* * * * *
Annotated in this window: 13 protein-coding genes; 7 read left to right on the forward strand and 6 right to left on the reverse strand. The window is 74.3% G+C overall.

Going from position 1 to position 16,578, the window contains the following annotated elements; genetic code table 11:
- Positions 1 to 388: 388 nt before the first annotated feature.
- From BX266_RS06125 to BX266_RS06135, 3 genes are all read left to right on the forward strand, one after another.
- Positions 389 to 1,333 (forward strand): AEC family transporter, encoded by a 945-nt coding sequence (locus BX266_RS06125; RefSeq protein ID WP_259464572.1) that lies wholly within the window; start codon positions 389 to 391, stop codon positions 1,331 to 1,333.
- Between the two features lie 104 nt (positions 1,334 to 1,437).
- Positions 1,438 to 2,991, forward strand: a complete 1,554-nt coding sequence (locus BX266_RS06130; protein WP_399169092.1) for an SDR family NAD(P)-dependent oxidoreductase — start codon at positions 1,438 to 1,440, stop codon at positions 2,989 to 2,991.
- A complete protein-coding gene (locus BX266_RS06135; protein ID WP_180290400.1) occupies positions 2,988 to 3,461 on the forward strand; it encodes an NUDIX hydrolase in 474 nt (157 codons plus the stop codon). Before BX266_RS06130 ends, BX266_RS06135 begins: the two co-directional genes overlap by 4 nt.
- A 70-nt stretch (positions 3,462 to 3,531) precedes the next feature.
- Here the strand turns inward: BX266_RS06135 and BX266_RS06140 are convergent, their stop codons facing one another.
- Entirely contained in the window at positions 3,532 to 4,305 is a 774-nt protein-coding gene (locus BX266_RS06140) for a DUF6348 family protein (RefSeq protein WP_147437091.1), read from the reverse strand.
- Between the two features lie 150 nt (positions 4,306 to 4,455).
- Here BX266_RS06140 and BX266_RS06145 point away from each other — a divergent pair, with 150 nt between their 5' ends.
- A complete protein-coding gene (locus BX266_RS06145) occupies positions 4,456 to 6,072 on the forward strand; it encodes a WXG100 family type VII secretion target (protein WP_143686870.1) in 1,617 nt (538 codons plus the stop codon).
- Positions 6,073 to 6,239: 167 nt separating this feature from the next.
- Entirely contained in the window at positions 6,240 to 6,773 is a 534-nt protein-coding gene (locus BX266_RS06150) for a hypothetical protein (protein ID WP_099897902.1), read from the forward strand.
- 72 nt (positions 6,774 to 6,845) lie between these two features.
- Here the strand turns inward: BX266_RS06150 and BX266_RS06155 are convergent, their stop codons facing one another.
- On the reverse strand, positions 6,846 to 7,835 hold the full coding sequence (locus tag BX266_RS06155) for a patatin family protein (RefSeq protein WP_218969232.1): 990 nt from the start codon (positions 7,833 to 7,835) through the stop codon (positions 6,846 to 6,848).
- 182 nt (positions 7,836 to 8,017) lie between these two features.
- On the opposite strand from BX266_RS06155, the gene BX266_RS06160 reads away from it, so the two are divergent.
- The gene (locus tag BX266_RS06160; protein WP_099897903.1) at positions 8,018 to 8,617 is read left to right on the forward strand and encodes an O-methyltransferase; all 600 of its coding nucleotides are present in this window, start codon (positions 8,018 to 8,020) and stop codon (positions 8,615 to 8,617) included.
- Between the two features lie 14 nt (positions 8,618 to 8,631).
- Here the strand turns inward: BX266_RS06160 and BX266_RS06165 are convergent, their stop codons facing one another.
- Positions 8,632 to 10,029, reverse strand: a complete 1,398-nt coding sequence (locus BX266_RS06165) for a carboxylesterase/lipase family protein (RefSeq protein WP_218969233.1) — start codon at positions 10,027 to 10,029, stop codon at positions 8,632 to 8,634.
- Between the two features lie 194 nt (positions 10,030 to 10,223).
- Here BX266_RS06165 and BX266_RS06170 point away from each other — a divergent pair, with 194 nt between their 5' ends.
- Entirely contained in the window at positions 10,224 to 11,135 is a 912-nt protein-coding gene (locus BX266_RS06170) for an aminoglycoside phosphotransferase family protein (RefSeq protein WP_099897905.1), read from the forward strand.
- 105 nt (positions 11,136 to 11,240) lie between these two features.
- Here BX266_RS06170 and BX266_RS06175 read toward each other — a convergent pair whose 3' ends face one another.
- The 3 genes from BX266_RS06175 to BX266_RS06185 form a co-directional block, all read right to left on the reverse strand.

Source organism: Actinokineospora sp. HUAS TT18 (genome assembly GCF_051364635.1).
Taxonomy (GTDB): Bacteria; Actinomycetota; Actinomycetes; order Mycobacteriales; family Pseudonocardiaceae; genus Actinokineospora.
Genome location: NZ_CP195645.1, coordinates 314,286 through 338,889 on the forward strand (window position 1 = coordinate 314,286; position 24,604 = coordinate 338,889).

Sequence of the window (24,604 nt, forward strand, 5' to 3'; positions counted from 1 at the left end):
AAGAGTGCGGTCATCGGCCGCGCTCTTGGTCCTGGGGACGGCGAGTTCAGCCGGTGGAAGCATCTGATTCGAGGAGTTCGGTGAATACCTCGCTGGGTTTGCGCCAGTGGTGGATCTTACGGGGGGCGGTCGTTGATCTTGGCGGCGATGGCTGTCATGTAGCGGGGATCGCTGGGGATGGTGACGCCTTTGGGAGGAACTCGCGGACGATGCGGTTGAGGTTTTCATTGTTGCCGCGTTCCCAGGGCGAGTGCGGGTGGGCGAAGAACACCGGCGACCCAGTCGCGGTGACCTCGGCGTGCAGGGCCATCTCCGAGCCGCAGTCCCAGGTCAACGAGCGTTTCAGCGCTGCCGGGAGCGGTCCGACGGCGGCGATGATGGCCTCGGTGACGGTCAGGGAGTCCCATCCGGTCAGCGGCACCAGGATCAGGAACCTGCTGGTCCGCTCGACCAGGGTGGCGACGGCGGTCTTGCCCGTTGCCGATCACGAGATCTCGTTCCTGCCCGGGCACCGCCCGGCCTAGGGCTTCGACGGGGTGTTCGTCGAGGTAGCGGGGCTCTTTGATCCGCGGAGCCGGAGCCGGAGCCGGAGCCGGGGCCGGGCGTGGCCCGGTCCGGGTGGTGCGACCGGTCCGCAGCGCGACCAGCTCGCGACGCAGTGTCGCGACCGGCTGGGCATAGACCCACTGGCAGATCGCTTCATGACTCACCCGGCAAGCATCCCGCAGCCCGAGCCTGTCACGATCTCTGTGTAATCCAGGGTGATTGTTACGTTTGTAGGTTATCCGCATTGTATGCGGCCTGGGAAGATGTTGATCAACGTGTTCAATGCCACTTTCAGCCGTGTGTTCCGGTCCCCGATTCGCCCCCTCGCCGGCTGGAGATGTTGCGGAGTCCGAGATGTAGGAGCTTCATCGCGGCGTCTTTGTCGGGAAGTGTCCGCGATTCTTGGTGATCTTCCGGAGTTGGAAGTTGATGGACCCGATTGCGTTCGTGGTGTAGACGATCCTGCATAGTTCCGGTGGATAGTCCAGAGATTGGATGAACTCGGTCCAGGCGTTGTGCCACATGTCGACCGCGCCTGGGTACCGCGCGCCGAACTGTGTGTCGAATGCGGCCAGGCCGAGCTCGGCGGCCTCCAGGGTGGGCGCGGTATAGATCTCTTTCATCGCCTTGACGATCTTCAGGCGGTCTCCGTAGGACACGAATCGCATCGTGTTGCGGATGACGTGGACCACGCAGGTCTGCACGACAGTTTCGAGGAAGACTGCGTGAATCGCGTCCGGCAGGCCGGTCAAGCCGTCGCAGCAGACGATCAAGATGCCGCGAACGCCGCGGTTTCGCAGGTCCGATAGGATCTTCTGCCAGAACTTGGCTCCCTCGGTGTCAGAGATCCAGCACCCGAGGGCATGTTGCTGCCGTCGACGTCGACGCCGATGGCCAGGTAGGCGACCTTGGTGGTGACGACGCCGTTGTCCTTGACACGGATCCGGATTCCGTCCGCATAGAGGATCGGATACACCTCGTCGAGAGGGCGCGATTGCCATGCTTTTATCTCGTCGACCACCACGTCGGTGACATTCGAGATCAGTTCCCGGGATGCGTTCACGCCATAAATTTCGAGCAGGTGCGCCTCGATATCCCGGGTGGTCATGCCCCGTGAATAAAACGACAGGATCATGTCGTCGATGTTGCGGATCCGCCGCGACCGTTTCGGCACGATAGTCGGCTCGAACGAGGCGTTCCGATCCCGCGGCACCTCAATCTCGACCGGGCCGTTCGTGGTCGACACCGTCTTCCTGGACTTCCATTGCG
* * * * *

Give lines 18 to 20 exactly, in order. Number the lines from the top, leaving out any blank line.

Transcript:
- Here the strand turns inward: BX266_RS06150 and BX266_RS06155 are convergent, their stop codons facing one another.
- On the reverse strand, positions 6,846 to 7,835 hold the full coding sequence (locus tag BX266_RS06155) for a patatin family protein (RefSeq protein WP_218969232.1): 990 nt from the start codon (positions 7,833 to 7,835) through the stop codon (positions 6,846 to 6,848).
- 182 nt (positions 7,836 to 8,017) lie between these two features.